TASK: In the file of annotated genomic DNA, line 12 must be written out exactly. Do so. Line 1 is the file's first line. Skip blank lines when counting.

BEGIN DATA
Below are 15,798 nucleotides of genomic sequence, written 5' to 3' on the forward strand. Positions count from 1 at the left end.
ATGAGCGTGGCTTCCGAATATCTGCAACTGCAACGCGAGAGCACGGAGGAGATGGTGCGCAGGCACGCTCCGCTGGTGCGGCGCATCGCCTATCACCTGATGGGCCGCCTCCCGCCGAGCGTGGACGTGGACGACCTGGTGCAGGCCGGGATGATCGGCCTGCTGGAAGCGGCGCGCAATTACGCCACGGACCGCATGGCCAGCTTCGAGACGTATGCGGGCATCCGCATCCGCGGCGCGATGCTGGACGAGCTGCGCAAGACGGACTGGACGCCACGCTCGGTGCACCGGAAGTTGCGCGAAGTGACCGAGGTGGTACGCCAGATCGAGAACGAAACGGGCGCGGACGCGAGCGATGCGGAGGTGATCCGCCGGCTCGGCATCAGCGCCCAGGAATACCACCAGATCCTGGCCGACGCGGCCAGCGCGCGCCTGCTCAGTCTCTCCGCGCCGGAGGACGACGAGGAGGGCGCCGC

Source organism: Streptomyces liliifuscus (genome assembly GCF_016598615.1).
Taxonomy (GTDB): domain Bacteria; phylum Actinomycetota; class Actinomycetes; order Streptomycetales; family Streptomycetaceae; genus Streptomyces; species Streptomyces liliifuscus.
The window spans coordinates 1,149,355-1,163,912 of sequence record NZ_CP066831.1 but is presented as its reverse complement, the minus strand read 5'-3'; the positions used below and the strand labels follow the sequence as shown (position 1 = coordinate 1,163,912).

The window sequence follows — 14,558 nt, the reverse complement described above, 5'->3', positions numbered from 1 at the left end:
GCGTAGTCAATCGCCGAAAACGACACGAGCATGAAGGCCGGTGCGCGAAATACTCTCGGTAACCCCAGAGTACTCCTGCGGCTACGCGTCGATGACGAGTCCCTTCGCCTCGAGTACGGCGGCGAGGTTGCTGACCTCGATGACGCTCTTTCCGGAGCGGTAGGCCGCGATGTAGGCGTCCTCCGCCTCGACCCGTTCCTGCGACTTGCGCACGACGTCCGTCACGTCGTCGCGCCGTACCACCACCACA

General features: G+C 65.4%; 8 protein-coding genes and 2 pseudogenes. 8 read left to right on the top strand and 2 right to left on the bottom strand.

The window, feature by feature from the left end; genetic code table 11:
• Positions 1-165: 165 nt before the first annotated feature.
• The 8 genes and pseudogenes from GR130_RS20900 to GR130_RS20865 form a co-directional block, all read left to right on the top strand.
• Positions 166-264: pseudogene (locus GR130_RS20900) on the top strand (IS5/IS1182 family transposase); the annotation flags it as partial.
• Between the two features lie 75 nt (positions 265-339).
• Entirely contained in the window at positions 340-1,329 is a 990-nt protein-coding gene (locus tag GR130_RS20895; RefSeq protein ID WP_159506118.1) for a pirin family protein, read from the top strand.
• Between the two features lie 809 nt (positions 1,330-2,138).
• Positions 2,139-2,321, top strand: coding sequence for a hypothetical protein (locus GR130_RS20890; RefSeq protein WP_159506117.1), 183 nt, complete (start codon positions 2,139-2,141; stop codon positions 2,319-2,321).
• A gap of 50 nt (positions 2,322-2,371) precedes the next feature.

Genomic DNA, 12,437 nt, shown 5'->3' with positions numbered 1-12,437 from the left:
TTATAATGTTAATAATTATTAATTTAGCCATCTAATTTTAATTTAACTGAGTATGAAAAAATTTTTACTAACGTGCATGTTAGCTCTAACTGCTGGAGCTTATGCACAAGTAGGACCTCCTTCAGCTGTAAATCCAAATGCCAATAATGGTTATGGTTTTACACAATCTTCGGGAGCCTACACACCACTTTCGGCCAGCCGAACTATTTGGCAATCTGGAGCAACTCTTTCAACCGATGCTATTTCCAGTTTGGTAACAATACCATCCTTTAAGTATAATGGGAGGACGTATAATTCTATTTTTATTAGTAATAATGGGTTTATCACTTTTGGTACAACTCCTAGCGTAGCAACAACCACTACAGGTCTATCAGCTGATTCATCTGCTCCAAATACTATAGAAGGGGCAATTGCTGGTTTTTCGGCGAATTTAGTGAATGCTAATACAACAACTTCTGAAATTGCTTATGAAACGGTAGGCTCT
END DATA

• Positions 166-264: pseudogene (locus GR130_RS20900) on the top strand (IS5/IS1182 family transposase); the annotation flags it as partial.